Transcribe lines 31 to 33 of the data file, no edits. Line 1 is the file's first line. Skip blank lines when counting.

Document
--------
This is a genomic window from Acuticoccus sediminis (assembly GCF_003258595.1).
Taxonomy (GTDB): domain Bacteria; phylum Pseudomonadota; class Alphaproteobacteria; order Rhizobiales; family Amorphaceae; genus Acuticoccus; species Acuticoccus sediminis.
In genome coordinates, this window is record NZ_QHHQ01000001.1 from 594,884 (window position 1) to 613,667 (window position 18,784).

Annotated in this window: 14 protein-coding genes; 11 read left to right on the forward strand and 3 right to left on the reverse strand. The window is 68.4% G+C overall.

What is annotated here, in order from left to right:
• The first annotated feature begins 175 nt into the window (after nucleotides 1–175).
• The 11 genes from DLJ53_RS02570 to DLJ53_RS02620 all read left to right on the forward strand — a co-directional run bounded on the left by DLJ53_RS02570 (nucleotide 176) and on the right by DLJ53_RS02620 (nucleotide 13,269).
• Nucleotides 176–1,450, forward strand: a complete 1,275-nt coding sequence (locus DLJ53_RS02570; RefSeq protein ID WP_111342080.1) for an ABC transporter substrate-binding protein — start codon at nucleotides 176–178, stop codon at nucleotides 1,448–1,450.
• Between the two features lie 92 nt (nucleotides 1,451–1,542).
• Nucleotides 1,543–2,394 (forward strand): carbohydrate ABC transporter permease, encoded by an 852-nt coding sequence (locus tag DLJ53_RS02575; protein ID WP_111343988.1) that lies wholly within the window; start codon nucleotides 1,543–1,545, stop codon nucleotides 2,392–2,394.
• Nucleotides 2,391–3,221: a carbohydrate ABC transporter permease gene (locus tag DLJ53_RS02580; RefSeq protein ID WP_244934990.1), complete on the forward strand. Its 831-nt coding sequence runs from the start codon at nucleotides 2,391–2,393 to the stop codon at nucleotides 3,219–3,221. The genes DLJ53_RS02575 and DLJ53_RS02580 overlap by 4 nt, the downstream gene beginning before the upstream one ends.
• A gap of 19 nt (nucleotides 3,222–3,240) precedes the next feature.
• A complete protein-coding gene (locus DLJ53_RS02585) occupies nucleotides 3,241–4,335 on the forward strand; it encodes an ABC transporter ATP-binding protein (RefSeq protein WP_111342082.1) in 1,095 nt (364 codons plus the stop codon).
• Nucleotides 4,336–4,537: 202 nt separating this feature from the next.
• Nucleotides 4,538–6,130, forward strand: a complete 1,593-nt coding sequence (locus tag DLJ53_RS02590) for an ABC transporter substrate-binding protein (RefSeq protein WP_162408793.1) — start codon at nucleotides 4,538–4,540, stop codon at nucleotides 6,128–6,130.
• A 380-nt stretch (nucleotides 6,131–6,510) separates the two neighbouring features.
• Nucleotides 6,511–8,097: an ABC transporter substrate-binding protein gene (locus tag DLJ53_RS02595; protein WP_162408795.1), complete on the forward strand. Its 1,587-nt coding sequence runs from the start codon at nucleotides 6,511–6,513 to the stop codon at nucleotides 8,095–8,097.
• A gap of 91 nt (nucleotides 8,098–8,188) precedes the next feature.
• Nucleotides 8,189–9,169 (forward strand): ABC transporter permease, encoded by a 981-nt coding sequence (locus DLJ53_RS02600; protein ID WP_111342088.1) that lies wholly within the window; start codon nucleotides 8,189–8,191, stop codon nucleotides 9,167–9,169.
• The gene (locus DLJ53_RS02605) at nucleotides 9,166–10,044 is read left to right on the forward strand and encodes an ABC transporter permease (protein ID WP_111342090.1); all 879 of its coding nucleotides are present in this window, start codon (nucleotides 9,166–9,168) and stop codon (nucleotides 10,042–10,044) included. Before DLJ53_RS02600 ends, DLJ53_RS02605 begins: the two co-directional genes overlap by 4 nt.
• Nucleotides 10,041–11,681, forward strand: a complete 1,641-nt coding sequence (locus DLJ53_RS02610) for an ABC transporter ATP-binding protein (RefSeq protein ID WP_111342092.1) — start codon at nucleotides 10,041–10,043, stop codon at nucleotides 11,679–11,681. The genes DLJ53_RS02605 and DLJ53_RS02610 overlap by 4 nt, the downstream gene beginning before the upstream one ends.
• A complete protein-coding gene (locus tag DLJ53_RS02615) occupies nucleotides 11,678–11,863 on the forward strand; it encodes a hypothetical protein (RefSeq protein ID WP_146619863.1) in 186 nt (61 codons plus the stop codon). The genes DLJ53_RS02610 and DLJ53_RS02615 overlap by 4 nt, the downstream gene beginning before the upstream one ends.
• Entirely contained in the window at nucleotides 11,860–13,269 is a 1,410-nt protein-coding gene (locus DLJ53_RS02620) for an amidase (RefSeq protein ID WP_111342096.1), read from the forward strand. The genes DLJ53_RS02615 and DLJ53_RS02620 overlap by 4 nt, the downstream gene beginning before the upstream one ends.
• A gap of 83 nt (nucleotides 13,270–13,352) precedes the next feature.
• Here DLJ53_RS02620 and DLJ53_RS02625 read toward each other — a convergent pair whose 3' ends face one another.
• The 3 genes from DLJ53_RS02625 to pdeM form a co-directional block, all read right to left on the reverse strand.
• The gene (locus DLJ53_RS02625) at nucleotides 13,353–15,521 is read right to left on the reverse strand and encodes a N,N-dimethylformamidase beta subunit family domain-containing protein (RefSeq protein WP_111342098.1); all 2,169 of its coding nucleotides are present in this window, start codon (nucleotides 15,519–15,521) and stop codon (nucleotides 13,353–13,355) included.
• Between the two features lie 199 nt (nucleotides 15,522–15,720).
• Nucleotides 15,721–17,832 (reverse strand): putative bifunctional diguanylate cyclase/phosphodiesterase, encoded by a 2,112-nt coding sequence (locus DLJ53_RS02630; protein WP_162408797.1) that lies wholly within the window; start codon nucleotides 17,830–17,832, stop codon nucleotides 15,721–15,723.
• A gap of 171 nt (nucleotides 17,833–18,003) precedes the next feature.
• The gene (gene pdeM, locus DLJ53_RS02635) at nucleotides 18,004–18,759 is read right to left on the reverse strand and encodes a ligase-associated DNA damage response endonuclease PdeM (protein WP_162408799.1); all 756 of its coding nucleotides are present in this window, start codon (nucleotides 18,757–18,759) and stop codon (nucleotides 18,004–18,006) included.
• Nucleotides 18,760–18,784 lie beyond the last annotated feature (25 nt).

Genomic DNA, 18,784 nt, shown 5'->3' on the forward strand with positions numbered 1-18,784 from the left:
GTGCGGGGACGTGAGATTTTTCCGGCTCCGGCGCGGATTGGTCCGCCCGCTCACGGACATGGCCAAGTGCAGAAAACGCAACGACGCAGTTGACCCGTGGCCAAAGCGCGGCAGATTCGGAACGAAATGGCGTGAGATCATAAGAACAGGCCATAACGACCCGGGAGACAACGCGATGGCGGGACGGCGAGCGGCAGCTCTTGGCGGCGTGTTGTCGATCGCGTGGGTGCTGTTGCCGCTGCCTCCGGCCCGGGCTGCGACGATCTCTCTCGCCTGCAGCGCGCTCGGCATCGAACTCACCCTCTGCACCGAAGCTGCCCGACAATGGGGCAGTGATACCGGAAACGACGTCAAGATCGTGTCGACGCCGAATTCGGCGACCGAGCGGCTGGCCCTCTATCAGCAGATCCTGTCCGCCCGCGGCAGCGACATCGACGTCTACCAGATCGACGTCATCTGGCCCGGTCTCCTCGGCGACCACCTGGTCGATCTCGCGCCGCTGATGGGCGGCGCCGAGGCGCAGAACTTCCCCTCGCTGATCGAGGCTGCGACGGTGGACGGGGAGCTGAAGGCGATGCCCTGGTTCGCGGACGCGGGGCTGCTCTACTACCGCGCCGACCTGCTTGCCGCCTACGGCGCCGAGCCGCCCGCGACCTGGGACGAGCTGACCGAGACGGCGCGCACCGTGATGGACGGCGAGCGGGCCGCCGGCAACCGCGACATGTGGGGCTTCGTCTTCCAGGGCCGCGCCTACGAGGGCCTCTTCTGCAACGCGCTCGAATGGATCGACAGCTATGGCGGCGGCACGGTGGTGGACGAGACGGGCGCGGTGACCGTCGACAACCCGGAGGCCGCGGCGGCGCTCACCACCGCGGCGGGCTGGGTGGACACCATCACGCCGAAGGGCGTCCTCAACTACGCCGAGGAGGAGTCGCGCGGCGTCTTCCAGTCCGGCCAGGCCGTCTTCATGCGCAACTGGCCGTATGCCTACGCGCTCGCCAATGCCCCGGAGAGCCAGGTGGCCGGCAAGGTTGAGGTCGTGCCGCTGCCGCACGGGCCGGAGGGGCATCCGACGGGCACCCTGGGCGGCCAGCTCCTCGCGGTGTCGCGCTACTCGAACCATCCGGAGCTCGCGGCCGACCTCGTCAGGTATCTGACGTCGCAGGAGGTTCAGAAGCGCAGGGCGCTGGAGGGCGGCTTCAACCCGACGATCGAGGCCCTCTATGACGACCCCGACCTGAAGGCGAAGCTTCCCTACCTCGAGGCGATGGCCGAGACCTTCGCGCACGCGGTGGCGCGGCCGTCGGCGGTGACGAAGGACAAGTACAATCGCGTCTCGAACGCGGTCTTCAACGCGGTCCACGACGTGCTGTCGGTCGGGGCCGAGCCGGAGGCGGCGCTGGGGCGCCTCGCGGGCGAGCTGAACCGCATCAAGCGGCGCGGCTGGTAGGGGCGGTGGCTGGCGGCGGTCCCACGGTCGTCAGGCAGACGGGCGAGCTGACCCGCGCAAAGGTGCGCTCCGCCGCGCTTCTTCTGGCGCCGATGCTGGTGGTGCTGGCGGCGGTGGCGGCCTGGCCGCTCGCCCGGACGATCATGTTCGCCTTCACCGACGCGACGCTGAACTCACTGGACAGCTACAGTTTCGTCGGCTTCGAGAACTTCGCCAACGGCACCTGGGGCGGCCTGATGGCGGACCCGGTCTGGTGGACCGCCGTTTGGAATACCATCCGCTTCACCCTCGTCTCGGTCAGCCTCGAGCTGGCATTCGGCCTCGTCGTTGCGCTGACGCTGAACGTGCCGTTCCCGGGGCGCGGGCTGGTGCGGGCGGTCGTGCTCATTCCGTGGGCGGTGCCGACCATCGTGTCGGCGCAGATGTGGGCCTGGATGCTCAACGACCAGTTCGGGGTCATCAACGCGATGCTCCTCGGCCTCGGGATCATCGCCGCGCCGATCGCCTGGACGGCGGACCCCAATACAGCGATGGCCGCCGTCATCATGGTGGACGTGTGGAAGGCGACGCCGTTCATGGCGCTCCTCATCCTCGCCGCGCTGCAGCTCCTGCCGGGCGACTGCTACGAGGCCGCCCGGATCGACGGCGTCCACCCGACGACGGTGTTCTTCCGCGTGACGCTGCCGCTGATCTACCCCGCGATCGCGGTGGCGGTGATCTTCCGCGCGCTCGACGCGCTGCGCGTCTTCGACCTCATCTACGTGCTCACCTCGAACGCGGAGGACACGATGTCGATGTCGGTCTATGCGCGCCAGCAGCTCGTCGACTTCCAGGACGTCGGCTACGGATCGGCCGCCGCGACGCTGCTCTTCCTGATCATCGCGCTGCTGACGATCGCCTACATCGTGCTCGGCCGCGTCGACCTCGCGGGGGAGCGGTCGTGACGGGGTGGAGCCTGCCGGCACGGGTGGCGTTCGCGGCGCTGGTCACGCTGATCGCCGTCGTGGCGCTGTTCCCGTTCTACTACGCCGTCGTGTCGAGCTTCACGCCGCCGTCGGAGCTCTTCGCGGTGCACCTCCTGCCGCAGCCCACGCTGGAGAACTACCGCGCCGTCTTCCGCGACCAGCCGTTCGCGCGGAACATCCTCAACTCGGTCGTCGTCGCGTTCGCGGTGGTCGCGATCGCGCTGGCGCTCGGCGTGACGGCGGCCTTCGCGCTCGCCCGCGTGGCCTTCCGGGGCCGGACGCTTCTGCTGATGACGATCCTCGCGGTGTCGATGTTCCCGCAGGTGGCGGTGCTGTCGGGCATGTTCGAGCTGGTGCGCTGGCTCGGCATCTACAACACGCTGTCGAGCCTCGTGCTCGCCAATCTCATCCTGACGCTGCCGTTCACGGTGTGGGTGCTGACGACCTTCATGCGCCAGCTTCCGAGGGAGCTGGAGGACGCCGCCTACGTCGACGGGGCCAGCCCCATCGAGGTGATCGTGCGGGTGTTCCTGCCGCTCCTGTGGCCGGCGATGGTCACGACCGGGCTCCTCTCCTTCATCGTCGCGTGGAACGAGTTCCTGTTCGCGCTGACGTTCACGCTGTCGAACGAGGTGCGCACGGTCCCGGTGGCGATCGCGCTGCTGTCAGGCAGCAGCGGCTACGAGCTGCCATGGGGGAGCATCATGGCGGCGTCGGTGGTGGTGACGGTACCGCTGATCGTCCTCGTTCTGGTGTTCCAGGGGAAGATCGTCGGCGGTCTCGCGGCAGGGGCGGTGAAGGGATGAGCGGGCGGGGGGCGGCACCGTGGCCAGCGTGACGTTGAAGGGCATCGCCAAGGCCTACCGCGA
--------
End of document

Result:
• The gene (gene pdeM, locus DLJ53_RS02635) at nucleotides 18,004–18,759 is read right to left on the reverse strand and encodes a ligase-associated DNA damage response endonuclease PdeM (protein WP_162408799.1); all 756 of its coding nucleotides are present in this window, start codon (nucleotides 18,757–18,759) and stop codon (nucleotides 18,004–18,006) included.
• Nucleotides 18,760–18,784 lie beyond the last annotated feature (25 nt).

Genomic DNA, 18,784 nt, shown 5'->3' on the forward strand with positions numbered 1-18,784 from the left: